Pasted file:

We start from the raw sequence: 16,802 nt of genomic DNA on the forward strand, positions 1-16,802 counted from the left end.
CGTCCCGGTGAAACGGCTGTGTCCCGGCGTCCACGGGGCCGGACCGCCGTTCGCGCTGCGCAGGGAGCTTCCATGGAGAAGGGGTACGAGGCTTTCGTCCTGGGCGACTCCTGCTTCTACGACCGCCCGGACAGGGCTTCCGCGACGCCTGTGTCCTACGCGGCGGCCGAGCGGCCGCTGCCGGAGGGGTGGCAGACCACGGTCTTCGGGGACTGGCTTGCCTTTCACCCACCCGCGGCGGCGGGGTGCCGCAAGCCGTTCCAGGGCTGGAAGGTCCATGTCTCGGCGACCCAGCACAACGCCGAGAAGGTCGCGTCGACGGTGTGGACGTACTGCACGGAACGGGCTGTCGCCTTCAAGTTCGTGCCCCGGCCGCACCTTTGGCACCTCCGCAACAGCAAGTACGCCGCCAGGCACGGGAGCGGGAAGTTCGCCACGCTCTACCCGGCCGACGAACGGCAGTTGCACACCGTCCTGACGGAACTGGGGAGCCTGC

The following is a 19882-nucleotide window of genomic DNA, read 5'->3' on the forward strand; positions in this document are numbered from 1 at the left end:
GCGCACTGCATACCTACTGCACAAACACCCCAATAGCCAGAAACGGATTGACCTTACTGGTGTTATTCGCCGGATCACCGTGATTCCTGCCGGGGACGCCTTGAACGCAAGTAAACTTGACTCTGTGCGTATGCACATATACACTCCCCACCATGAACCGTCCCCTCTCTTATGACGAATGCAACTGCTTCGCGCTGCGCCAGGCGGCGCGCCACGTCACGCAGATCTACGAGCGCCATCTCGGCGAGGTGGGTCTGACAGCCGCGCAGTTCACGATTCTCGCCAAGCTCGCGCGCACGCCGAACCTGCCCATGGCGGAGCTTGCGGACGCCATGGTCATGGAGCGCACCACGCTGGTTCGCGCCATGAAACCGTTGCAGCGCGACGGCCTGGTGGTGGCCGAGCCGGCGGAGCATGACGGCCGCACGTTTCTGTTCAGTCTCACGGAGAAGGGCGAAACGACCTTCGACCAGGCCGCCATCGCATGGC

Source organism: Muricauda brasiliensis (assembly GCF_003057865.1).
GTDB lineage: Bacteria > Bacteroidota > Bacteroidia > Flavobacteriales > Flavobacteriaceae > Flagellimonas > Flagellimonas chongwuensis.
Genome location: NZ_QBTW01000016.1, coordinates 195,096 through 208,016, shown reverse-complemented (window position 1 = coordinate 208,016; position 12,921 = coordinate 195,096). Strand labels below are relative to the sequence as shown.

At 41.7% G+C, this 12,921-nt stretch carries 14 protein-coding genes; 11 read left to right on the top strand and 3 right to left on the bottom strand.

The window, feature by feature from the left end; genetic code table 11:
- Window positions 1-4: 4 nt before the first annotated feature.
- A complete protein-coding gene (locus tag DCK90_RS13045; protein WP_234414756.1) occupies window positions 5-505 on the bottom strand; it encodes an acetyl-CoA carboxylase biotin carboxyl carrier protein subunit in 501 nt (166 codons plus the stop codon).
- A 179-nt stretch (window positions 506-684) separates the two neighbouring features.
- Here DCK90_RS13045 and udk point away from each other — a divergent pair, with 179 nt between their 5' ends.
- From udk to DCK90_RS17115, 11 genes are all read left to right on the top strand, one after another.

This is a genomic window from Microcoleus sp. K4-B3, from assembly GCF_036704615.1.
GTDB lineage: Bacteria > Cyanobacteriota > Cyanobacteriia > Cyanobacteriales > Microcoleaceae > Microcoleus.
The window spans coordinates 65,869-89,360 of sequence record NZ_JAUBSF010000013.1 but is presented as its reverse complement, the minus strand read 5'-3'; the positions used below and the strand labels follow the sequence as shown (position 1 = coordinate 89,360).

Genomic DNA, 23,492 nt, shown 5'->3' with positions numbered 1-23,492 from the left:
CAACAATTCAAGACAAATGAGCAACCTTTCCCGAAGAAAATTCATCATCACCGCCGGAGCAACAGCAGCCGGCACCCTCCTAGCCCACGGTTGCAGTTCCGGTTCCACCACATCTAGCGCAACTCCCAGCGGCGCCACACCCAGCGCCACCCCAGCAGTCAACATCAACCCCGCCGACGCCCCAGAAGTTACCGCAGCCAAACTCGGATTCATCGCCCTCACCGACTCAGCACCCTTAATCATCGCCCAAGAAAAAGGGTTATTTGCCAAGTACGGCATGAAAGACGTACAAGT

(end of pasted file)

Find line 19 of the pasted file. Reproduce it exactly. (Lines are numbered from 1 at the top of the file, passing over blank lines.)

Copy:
CAACAATTCAAGACAAATGAGCAACCTTTCCCGAAGAAAATTCATCATCACCGCCGGAGCAACAGCAGCCGGCACCCTCCTAGCCCACGGTTGCAGTTCCGGTTCCACCACATCTAGCGCAACTCCCAGCGGCGCCACACCCAGCGCCACCCCAGCAGTCAACATCAACCCCGCCGACGCCCCAGAAGTTACCGCAGCCAAACTCGGATTCATCGCCCTCACCGACTCAGCACCCTTAATCATCGCCCAAGAAAAAGGGTTATTTGCCAAGTACGGCATGAAAGACGTACAAGT